The present invention is generally related to the field of pyrolytic carbon coating techniques, and, more particularly, to a method of controlling the coating process and determining the coating rate of pyrolytic carbon on a product positioned in a fluidized bed.

2. Description of the Related Art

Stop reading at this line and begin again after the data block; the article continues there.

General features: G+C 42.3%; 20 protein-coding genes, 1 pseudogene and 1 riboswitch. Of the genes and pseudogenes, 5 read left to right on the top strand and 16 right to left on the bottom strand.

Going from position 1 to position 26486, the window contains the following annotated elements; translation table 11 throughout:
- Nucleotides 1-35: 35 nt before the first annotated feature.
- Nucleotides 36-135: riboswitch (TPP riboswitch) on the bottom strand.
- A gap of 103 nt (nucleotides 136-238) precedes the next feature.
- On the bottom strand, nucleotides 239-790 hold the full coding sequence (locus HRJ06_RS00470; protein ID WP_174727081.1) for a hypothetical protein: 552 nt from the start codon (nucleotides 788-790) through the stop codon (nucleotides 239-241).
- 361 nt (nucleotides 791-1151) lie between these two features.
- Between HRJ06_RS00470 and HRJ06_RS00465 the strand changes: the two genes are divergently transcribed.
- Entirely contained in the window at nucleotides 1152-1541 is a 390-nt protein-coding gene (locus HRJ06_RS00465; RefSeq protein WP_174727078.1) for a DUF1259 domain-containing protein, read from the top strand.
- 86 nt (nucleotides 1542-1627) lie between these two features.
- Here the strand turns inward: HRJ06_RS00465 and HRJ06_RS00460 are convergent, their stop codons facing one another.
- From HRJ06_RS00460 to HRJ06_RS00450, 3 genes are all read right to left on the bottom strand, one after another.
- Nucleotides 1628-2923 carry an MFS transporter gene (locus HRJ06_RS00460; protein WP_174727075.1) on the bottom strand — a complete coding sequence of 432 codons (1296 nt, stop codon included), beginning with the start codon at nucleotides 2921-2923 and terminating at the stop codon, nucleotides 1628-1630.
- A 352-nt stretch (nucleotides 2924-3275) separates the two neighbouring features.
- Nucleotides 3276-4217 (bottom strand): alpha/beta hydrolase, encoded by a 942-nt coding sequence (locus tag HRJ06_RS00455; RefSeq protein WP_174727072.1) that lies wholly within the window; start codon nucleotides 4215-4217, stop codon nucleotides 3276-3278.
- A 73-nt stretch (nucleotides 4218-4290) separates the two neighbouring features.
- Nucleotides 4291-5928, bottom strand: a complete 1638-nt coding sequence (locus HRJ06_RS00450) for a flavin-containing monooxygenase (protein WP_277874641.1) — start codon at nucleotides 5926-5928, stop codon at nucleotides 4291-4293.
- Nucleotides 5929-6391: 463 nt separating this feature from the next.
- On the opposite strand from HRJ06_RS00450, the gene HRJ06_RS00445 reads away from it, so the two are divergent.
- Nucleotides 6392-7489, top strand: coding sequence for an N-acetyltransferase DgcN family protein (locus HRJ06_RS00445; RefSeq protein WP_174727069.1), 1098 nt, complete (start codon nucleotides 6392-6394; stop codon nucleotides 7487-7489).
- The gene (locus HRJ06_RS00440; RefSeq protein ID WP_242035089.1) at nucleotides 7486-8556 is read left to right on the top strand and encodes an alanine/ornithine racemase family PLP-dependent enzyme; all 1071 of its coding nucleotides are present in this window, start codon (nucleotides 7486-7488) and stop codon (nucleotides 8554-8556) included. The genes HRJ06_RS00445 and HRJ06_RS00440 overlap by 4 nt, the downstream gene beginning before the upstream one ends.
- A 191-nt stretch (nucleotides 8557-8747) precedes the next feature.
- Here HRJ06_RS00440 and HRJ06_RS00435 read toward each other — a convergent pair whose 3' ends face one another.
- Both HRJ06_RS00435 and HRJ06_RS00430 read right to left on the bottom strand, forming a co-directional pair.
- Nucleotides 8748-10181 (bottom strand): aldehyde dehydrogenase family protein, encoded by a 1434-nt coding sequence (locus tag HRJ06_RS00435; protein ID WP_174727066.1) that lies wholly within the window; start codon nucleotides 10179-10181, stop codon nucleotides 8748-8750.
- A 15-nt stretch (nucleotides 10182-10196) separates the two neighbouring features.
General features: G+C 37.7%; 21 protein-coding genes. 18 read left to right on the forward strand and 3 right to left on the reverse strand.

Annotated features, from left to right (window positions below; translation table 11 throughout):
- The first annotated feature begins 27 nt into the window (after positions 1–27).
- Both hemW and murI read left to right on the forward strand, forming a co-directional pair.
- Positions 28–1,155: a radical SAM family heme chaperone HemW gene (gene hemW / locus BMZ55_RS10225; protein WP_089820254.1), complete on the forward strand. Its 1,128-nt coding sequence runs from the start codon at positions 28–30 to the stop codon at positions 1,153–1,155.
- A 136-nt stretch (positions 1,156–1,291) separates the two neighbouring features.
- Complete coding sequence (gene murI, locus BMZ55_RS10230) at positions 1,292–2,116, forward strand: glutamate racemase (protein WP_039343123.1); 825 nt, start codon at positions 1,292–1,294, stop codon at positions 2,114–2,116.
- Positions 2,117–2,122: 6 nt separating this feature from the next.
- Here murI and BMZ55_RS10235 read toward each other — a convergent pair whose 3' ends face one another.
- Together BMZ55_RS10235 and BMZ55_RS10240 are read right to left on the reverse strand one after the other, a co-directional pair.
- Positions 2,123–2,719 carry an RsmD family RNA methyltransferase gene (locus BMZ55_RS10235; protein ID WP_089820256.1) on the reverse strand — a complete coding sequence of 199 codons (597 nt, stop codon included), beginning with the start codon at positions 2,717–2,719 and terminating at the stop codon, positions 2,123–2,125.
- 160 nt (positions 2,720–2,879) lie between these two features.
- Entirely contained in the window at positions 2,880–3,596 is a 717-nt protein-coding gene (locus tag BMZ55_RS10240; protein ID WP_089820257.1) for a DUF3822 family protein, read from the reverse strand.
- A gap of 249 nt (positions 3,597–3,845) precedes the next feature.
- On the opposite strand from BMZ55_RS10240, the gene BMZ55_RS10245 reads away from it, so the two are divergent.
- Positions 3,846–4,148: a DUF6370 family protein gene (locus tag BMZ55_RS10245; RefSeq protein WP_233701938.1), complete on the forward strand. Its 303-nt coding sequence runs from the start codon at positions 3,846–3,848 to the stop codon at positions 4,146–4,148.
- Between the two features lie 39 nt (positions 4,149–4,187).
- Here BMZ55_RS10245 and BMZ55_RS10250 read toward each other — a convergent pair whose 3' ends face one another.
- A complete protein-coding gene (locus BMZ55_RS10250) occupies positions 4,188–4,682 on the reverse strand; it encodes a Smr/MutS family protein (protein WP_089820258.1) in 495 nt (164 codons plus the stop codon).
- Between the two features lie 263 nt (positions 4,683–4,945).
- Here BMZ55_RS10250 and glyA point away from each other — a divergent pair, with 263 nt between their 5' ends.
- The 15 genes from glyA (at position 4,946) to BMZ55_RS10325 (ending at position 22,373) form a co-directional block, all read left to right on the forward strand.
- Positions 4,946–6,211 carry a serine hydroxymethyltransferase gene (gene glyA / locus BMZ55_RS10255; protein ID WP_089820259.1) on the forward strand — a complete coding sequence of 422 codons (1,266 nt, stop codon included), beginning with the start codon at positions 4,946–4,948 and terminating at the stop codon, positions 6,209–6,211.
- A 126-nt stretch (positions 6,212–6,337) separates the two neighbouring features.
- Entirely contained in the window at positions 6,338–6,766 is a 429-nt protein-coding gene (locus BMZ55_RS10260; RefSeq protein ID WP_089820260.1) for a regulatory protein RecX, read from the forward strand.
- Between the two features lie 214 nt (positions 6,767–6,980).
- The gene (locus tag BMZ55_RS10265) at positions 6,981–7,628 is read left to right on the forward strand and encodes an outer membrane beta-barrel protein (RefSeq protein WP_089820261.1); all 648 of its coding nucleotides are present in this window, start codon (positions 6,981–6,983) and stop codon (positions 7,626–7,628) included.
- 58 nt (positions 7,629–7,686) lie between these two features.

It is desirable to deposit pyrolytic carbon coatings on certain objects. For example, uranium particles can be coated with a pyrolytic carbon which, in part, forms a pressure-retentive shell allowing the coated particles to be fabricated into fuel rods for use in nuclear reactors. Another use for such coatings is for heart valves and other biomedical components because a pyrolytic carbon coating does not react with blood. For example, pyrolytic carbon heart valves may be formed by positioning a reverse mold comprised of graphite in a fluidized bed, and forming the carbon material on the mold. Thereafter, the pyrolytic carbon material that comprises the heart valve may be removed from the reverse mold.